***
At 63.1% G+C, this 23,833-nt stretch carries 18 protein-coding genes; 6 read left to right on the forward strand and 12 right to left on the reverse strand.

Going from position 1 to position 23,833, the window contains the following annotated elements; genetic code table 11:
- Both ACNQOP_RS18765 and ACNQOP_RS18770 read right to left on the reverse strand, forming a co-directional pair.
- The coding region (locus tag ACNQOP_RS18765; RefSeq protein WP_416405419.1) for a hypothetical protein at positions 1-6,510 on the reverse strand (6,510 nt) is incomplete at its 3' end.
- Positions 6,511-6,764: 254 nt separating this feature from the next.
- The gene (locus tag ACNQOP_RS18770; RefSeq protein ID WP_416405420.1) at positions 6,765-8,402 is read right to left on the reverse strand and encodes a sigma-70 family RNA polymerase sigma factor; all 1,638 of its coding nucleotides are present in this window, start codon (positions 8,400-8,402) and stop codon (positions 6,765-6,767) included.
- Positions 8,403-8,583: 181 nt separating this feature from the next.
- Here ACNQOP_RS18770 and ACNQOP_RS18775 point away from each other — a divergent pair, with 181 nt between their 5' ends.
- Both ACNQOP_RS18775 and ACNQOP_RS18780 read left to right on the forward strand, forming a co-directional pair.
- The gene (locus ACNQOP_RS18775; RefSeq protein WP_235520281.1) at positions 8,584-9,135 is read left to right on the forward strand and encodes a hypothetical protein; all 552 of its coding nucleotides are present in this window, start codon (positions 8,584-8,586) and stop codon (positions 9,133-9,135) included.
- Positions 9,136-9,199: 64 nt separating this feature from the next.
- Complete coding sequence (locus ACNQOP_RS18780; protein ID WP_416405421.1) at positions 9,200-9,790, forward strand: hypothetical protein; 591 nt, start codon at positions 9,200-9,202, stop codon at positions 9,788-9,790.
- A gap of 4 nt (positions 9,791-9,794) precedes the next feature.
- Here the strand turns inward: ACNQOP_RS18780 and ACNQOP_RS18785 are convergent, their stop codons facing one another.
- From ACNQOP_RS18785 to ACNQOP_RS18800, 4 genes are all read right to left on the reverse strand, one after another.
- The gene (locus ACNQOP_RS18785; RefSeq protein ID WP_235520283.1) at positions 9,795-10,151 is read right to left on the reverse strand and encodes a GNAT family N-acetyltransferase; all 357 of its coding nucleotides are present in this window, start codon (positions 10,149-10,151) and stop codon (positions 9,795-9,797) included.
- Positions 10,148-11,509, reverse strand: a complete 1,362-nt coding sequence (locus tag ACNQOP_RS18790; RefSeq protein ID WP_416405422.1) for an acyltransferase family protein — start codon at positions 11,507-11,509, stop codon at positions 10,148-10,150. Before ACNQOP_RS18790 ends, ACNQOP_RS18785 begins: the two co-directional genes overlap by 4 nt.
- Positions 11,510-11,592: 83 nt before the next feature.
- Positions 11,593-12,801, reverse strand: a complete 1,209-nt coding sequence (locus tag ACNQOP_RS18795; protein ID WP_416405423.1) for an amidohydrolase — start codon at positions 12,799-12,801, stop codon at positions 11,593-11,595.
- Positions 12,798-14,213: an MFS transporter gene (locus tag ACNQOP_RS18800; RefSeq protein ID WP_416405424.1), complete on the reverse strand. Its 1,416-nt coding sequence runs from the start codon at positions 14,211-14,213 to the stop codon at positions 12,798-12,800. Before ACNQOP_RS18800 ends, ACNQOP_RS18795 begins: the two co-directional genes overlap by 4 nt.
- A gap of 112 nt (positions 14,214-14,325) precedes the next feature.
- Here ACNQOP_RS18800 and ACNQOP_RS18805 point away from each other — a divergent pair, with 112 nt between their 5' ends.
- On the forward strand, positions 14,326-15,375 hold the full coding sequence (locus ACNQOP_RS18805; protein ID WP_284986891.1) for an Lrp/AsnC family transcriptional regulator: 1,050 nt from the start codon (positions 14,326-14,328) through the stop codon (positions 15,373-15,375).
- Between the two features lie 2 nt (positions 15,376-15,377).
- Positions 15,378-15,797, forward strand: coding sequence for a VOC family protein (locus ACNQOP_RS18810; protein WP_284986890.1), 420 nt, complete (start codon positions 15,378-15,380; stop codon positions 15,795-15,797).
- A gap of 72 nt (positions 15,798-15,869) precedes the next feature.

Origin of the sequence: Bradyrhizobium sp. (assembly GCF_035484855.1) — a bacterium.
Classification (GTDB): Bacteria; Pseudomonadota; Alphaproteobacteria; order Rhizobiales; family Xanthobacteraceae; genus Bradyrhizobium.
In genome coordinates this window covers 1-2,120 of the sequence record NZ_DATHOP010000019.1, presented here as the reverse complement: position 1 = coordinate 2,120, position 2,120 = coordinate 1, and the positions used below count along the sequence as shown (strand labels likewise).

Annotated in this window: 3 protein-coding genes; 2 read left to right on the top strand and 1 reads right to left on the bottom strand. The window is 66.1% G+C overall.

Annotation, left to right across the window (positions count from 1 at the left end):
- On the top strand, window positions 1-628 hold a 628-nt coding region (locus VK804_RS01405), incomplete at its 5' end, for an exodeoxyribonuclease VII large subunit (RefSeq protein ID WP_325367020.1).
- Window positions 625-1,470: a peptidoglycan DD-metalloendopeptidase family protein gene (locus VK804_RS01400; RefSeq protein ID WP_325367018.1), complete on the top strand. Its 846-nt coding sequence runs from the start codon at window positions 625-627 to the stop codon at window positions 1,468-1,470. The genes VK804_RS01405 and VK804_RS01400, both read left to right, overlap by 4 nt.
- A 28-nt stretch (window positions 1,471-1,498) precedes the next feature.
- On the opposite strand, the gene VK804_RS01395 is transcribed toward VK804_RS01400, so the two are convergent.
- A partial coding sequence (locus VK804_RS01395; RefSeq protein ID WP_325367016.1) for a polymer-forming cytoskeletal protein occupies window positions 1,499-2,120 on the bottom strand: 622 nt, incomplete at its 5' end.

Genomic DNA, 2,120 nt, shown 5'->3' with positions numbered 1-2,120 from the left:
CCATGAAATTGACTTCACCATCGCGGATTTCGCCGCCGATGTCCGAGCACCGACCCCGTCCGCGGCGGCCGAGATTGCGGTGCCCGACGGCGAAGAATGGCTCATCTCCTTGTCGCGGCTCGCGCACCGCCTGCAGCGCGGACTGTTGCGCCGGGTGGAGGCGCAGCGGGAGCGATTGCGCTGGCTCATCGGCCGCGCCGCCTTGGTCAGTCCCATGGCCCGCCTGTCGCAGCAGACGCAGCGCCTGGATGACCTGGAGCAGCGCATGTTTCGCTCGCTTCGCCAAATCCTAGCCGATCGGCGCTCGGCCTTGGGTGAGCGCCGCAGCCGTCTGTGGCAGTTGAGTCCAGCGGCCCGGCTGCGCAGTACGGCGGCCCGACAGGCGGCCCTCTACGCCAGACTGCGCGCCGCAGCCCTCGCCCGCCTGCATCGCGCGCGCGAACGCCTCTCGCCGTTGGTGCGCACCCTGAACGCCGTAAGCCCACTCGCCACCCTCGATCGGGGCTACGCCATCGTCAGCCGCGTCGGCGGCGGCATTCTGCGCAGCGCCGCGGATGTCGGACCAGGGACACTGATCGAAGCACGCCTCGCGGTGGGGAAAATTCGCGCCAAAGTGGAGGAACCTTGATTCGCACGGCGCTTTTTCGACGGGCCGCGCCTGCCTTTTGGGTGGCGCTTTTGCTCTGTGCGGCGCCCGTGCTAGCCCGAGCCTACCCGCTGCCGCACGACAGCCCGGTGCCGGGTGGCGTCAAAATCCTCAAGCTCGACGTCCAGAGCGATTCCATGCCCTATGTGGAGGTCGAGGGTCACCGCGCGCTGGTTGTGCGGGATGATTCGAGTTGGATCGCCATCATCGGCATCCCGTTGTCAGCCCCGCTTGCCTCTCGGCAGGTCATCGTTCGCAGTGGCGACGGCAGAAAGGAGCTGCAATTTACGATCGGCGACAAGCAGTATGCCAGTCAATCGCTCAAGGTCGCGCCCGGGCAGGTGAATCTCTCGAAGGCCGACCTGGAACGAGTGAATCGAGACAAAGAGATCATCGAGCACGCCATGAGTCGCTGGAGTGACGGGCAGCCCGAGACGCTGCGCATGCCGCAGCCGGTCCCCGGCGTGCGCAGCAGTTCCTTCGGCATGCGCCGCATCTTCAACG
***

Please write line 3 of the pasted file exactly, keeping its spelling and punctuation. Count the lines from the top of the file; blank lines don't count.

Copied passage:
- Both ACNQOP_RS18765 and ACNQOP_RS18770 read right to left on the reverse strand, forming a co-directional pair.